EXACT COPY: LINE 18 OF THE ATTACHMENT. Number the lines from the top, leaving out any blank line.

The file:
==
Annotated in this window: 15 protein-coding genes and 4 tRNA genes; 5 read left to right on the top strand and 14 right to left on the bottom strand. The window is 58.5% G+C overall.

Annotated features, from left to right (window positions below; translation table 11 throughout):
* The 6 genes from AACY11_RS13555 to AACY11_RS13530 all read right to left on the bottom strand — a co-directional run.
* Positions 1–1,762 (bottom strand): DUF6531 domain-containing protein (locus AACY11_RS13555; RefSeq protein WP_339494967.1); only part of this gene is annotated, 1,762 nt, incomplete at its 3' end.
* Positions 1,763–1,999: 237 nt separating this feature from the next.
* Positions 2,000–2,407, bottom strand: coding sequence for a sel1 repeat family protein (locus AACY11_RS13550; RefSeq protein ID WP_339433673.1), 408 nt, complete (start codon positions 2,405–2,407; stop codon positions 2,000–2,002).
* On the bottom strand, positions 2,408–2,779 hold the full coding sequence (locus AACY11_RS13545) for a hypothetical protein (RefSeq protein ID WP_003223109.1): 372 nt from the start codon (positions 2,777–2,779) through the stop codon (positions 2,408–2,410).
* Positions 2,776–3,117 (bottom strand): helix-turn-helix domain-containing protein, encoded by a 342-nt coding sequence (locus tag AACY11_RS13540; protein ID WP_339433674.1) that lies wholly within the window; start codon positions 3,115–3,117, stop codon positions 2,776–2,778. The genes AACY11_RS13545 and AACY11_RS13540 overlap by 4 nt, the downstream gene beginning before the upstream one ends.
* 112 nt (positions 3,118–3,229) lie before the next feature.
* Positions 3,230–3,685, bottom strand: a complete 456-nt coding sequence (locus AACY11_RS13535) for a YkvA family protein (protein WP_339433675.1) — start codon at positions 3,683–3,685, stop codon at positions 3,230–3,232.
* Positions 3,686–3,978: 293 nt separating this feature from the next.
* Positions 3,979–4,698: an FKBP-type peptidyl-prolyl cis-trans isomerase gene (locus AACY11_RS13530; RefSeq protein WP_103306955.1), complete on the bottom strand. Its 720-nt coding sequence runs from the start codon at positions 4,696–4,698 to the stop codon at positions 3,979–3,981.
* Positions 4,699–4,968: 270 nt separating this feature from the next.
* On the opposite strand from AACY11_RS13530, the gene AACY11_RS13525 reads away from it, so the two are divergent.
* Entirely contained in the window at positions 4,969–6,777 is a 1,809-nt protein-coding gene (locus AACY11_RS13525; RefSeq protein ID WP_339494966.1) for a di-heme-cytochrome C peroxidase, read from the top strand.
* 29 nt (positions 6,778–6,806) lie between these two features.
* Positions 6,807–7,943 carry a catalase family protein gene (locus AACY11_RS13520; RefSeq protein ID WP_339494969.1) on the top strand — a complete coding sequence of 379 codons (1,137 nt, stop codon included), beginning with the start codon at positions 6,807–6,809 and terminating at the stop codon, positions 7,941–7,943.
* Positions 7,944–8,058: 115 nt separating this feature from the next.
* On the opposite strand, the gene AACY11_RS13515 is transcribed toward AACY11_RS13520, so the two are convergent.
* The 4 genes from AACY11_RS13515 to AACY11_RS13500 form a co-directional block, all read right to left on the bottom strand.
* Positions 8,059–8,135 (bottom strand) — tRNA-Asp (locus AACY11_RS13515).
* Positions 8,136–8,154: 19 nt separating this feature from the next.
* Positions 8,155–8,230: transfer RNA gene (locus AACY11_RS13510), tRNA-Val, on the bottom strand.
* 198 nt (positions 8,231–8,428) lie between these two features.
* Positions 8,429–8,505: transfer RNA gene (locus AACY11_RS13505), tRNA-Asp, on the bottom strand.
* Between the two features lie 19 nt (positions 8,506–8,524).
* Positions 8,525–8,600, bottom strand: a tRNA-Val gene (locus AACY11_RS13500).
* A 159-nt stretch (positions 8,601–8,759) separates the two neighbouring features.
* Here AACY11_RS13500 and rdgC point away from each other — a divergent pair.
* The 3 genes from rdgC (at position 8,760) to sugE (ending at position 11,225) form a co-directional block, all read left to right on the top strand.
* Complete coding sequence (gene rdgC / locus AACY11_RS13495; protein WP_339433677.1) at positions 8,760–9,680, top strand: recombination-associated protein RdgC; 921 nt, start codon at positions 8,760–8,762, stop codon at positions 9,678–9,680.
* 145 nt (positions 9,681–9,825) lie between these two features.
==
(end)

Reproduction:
* Positions 7,944–8,058: 115 nt separating this feature from the next.